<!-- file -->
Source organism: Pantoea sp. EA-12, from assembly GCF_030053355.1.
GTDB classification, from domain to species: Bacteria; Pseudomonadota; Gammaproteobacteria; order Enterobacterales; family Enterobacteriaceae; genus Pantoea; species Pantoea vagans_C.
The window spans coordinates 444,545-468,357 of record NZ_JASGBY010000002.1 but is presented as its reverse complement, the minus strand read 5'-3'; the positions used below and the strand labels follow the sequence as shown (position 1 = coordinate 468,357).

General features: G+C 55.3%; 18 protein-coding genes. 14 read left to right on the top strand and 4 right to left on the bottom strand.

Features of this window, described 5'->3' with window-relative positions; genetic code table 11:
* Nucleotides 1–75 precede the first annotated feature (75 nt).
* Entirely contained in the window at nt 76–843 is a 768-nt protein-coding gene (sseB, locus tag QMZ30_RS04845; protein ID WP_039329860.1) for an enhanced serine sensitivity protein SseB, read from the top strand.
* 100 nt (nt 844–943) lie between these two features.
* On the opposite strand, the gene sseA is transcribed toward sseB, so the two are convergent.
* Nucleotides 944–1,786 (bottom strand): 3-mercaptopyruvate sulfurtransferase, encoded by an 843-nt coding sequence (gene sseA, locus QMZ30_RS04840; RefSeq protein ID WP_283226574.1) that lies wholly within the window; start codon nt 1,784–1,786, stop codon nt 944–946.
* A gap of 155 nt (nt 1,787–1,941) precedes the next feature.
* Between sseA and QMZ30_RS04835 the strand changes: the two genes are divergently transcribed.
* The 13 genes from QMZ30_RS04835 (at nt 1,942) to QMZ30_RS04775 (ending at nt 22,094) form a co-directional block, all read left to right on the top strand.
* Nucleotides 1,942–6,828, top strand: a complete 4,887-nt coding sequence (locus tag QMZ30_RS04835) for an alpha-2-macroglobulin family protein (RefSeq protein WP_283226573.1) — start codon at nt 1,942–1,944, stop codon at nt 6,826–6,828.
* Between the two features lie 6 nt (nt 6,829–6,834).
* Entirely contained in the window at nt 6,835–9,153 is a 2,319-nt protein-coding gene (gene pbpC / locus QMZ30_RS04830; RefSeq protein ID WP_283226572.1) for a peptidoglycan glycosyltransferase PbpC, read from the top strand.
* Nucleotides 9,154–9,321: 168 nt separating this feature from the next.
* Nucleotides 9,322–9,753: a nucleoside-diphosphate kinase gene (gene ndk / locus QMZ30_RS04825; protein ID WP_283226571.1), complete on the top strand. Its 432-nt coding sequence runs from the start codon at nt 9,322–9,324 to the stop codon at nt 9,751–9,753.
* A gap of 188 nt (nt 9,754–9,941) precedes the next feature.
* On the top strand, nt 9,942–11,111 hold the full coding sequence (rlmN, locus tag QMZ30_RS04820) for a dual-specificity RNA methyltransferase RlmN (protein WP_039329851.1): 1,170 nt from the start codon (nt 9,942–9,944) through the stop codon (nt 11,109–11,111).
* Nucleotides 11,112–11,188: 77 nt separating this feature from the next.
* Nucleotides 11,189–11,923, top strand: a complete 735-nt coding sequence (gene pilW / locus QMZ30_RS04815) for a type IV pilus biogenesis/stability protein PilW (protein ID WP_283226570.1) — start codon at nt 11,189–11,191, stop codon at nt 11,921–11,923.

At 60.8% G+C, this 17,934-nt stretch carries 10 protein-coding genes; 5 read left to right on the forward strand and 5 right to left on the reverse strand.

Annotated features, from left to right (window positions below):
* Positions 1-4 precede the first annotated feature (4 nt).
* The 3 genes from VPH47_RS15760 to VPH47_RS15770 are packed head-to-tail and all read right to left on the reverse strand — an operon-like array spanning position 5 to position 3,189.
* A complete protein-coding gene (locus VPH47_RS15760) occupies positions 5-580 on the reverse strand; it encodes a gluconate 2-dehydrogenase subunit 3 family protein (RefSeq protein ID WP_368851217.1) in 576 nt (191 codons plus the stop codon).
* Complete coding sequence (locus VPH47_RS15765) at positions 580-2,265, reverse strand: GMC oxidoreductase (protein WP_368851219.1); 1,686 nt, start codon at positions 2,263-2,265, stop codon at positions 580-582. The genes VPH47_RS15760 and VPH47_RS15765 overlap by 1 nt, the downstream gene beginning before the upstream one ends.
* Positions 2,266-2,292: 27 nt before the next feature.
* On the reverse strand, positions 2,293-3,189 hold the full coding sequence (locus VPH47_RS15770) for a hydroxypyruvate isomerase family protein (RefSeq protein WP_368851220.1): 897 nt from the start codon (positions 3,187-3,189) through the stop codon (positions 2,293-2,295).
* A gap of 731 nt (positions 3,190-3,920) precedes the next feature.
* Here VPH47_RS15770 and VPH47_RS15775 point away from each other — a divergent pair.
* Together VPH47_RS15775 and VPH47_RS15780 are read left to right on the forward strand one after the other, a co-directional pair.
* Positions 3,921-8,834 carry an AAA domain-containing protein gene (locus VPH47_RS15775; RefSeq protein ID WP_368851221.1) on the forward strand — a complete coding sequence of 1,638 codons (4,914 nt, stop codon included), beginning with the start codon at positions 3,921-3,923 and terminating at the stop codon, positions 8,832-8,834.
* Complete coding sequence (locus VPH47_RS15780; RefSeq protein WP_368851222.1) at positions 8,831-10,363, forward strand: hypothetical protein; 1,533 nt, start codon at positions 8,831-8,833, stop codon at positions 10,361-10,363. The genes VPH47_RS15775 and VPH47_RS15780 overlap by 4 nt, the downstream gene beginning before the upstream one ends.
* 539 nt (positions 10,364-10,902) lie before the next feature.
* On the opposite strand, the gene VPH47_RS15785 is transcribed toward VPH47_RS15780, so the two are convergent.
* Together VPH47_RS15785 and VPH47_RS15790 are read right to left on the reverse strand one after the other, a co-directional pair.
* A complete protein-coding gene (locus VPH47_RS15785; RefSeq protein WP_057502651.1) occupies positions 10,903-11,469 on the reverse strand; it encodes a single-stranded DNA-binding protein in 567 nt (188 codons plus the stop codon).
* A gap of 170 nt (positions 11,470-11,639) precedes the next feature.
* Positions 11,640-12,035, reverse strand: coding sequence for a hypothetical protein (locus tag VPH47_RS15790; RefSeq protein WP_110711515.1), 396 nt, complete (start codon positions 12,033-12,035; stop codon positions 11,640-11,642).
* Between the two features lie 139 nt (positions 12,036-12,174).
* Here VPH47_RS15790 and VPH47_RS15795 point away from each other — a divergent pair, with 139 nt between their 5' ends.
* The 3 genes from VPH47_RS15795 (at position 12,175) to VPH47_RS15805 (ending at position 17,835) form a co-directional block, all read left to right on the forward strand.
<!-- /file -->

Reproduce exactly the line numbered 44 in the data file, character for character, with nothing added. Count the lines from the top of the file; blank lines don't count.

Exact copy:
* The 3 genes from VPH47_RS15795 (at position 12,175) to VPH47_RS15805 (ending at position 17,835) form a co-directional block, all read left to right on the forward strand.